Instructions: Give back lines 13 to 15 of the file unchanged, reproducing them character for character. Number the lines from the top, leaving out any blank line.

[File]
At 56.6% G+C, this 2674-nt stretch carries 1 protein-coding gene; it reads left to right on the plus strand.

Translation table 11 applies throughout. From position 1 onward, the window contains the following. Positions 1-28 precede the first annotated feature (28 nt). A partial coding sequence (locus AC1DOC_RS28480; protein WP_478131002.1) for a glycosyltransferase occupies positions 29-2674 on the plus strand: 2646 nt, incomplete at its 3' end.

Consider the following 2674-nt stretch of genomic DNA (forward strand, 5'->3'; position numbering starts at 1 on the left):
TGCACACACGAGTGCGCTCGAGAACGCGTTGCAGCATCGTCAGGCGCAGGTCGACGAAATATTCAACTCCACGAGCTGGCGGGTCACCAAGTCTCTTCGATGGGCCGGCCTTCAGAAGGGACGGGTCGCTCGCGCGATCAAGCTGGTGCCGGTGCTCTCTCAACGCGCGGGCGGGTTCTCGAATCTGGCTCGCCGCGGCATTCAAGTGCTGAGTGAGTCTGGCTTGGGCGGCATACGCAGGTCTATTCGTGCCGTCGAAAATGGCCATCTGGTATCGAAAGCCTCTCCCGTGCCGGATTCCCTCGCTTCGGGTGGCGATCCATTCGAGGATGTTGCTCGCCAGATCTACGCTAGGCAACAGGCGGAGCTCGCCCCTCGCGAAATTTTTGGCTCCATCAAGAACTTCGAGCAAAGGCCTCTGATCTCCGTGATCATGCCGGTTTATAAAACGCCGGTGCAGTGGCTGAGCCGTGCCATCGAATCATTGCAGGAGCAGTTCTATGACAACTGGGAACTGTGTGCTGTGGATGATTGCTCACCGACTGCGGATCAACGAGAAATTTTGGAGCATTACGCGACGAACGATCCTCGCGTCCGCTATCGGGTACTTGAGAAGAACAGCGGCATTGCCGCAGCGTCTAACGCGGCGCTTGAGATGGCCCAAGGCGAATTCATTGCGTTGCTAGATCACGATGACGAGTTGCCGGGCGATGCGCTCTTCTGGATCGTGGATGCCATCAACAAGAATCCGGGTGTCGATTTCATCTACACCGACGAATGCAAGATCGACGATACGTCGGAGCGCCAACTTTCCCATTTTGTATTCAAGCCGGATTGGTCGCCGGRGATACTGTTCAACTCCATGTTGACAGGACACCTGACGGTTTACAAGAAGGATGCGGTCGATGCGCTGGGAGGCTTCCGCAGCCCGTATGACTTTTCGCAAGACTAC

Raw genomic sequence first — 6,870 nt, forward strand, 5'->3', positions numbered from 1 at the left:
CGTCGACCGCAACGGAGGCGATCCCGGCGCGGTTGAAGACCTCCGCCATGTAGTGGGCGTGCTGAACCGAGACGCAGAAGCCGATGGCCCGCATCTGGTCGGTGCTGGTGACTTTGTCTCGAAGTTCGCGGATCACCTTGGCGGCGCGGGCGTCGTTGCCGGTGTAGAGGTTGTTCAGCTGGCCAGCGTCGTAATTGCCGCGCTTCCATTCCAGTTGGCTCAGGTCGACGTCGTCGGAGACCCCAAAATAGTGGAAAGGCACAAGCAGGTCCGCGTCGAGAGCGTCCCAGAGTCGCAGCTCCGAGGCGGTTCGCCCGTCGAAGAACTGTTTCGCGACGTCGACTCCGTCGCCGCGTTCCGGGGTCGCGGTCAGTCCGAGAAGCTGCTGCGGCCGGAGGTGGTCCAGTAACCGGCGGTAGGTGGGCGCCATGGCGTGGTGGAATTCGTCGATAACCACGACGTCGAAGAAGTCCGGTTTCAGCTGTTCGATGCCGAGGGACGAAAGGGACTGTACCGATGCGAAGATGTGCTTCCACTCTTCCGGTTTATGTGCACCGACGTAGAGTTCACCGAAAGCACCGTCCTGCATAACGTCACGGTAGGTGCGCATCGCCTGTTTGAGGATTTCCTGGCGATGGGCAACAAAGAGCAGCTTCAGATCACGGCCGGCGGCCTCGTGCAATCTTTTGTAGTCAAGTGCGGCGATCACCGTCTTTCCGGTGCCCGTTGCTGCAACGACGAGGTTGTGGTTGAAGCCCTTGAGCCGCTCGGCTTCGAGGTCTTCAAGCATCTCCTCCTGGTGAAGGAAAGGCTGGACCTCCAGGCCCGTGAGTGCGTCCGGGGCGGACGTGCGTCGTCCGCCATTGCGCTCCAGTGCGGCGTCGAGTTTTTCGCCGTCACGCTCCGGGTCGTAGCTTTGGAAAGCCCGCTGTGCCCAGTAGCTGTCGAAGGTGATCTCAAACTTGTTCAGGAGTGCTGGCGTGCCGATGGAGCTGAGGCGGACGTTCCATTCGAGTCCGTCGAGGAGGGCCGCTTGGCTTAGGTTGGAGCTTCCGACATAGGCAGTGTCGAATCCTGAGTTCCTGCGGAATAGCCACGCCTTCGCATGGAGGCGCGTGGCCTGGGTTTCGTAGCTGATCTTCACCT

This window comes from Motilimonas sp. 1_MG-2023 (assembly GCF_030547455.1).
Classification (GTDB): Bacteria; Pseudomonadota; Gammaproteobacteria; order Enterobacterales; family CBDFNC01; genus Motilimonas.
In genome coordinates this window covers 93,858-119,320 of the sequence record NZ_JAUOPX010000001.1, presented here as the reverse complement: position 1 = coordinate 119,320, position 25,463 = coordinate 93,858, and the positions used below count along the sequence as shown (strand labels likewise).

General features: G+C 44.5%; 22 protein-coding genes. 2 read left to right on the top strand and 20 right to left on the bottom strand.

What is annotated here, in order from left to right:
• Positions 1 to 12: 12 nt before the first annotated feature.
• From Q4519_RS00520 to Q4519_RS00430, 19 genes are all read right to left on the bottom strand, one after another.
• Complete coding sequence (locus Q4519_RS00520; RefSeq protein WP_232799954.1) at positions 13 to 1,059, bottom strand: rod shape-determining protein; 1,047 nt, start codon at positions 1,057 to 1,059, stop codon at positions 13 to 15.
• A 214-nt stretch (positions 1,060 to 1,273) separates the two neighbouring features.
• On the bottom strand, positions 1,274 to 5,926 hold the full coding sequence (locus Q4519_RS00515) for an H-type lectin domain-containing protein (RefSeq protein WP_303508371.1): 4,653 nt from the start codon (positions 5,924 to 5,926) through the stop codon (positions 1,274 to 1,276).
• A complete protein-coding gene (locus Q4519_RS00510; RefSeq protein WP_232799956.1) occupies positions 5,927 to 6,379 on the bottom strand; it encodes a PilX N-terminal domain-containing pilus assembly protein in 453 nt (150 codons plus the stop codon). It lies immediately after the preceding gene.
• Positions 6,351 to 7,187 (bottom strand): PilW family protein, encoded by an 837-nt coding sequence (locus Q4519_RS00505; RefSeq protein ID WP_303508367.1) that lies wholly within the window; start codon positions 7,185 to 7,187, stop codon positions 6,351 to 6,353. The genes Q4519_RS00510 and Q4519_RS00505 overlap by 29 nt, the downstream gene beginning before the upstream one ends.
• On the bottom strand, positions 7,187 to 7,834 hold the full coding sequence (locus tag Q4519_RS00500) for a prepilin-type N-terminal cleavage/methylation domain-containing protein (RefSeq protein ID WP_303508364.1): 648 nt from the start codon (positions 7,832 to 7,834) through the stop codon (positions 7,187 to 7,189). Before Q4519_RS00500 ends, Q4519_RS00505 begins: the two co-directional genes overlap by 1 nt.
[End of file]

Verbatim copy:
• From Q4519_RS00520 to Q4519_RS00430, 19 genes are all read right to left on the bottom strand, one after another.
• Complete coding sequence (locus Q4519_RS00520; RefSeq protein WP_232799954.1) at positions 13 to 1,059, bottom strand: rod shape-determining protein; 1,047 nt, start codon at positions 1,057 to 1,059, stop codon at positions 13 to 15.
• A 214-nt stretch (positions 1,060 to 1,273) separates the two neighbouring features.